Sounds of Kampala

 As I said in my first post, I don’t often have reliable internet access here, so I have been writing blog posts offline, so that I can add them here when I get chance.

From Monday 21st July

Today started slowly with waiting at the house to see if I would be able to get a lift to a town in the north of Uganda called Gulu with one of jez’s colleagues. Unfortunately this was not possible, so I went into town for lunch and to expore the city on foot.  Walking into town was fascinating, particularly considering the differences  between Kampala and an English town. There are all sorts of things I could write about, but I think I will write about the things I have heard in Kampala. 

It is impossible to walk very far in Kampala without being offered a taxi. So the first sounds are these offers of taxis and the incesant beeping as a result of chaotic roads and very impatient taxi drivers. Taxis come in 3 forms; special hire, minibus taxis and boda-bodas. Special hire are the most similar to the sort of taxi you would find in Europe. They are also the most expensive.  Minibus taxis follow a set route and are shared by up to 14 people. They stand out for being white with a band of light blue squares horizontally round the middle and are well known for their bad driving. It seems that these taxis account for about 25% of the vehicles on the roads.Finally, the most unusual type of taxi are the boda-bodas. There are hundreds of them in the centre. 10 or more on busy strret corners. They probably account for as much as 50% of all vehicles. They consist of a moped, where the single passenger rides behind the driver. For this reason, they are the cheapest, but also the most dangerous for of transport.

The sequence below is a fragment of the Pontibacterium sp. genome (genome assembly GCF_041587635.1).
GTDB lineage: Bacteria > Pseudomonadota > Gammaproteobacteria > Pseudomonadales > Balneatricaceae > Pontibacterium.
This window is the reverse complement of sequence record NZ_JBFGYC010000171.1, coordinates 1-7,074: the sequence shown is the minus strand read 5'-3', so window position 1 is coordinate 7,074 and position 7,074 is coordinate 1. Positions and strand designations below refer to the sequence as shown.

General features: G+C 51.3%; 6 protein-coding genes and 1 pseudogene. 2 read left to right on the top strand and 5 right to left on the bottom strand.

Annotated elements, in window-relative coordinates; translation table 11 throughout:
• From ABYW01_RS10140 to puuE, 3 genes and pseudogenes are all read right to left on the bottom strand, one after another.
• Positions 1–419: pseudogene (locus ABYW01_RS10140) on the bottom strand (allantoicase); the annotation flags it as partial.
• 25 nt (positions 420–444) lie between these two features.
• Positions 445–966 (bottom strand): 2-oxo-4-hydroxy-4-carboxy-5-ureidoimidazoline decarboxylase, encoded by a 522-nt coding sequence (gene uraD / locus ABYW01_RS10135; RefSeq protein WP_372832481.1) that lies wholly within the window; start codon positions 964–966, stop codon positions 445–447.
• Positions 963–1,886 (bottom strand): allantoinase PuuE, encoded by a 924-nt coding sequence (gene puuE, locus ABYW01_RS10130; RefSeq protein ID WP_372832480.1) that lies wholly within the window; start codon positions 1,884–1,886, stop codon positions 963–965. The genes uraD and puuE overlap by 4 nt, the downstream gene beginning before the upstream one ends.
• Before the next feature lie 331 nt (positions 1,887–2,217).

The second sound is the birds. According to my guide book there are 1008 species in Uganda. Some of the at least mae a lot of noise. The are a few near the house which sound more lie monies than birds. There are also some huge birds, 1.5m tall, which circle high above the city and look a bit like pterodactyls.

The final sounds relate to thing people say to me as a white person. Children in particular are fond of waving and saying “how are you?” to passing white people. Often the word muzungu is used to refer to white people. Its possibly best not to wonder what the literal translation might be, but its all completely harmless and everyone here is very friendly!

Leave a Reply

You must be logged in to post a comment.